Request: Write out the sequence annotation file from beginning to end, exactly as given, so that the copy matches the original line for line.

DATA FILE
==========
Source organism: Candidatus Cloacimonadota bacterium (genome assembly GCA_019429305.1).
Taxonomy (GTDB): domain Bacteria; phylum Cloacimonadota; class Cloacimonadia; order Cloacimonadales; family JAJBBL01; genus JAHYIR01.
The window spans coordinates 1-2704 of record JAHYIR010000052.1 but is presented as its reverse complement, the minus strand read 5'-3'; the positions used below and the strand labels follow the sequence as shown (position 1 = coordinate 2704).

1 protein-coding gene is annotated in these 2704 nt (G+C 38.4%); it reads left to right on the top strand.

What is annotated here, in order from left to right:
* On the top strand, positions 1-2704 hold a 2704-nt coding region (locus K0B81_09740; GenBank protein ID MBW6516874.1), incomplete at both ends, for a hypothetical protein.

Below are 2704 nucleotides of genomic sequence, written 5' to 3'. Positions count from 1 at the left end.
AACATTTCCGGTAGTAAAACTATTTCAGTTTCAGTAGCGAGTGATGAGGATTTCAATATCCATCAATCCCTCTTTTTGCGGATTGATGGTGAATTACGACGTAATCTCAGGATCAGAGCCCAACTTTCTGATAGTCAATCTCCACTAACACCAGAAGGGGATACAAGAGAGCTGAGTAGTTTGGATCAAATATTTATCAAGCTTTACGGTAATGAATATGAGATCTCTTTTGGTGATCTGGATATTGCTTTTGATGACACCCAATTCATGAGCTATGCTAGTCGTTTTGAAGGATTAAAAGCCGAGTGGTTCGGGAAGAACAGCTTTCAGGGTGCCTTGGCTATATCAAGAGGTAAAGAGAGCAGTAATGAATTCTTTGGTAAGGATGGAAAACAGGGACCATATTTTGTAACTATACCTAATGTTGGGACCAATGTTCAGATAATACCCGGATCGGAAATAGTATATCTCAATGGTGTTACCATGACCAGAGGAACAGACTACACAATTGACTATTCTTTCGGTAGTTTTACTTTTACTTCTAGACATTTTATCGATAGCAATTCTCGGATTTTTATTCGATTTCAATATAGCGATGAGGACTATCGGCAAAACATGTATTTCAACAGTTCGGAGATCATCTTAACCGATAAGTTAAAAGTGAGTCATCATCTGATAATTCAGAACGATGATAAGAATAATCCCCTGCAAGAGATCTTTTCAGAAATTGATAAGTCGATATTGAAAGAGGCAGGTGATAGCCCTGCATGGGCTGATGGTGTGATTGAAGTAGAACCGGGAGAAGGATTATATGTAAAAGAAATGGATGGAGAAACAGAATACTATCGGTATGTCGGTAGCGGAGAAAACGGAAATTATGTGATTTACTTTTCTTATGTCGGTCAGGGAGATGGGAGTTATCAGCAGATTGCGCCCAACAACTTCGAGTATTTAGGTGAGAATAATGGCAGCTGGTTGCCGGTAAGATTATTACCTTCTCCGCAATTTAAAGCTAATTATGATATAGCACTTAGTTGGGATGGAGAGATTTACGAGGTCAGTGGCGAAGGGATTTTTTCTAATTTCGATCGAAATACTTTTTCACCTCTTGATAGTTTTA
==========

Source organism: Candidatus Cloacimonadota bacterium (genome assembly GCA_019429305.1).
Taxonomy (GTDB): domain Bacteria; phylum Cloacimonadota; class Cloacimonadia; order Cloacimonadales; family JAJBBL01; genus JAHYIR01.
The window spans coordinates 1-2704 of record JAHYIR010000052.1 but is presented as its reverse complement, the minus strand read 5'-3'; the positions used below and the strand labels follow the sequence as shown (position 1 = coordinate 2704).

1 protein-coding gene is annotated in these 2704 nt (G+C 38.4%); it reads left to right on the top strand.

What is annotated here, in order from left to right:
* On the top strand, positions 1-2704 hold a 2704-nt coding region (locus K0B81_09740; GenBank protein ID MBW6516874.1), incomplete at both ends, for a hypothetical protein.

Below are 2704 nucleotides of genomic sequence, written 5' to 3'. Positions count from 1 at the left end.
AACATTTCCGGTAGTAAAACTATTTCAGTTTCAGTAGCGAGTGATGAGGATTTCAATATCCATCAATCCCTCTTTTTGCGGATTGATGGTGAATTACGACGTAATCTCAGGATCAGAGCCCAACTTTCTGATAGTCAATCTCCACTAACACCAGAAGGGGATACAAGAGAGCTGAGTAGTTTGGATCAAATATTTATCAAGCTTTACGGTAATGAATATGAGATCTCTTTTGGTGATCTGGATATTGCTTTTGATGACACCCAATTCATGAGCTATGCTAGTCGTTTTGAAGGATTAAAAGCCGAGTGGTTCGGGAAGAACAGCTTTCAGGGTGCCTTGGCTATATCAAGAGGTAAAGAGAGCAGTAATGAATTCTTTGGTAAGGATGGAAAACAGGGACCATATTTTGTAACTATACCTAATGTTGGGACCAATGTTCAGATAATACCCGGATCGGAAATAGTATATCTCAATGGTGTTACCATGACCAGAGGAACAGACTACACAATTGACTATTCTTTCGGTAGTTTTACTTTTACTTCTAGACATTTTATCGATAGCAATTCTCGGATTTTTATTCGATTTCAATATAGCGATGAGGACTATCGGCAAAACATGTATTTCAACAGTTCGGAGATCATCTTAACCGATAAGTTAAAAGTGAGTCATCATCTGATAATTCAGAACGATGATAAGAATAATCCCCTGCAAGAGATCTTTTCAGAAATTGATAAGTCGATATTGAAAGAGGCAGGTGATAGCCCTGCATGGGCTGATGGTGTGATTGAAGTAGAACCGGGAGAAGGATTATATGTAAAAGAAATGGATGGAGAAACAGAATACTATCGGTATGTCGGTAGCGGAGAAAACGGAAATTATGTGATTTACTTTTCTTATGTCGGTCAGGGAGATGGGAGTTATCAGCAGATTGCGCCCAACAACTTCGAGTATTTAGGTGAGAATAATGGCAGCTGGTTGCCGGTAAGATTATTACCTTCTCCGCAATTTAAAGCTAATTATGATATAGCACTTAGTTGGGATGGAGAGATTTACGAGGTCAGTGGCGAAGGGATTTTTTCTAATTTCGATCGAAATACTTTTTCACCTCTTGATAGTTTTA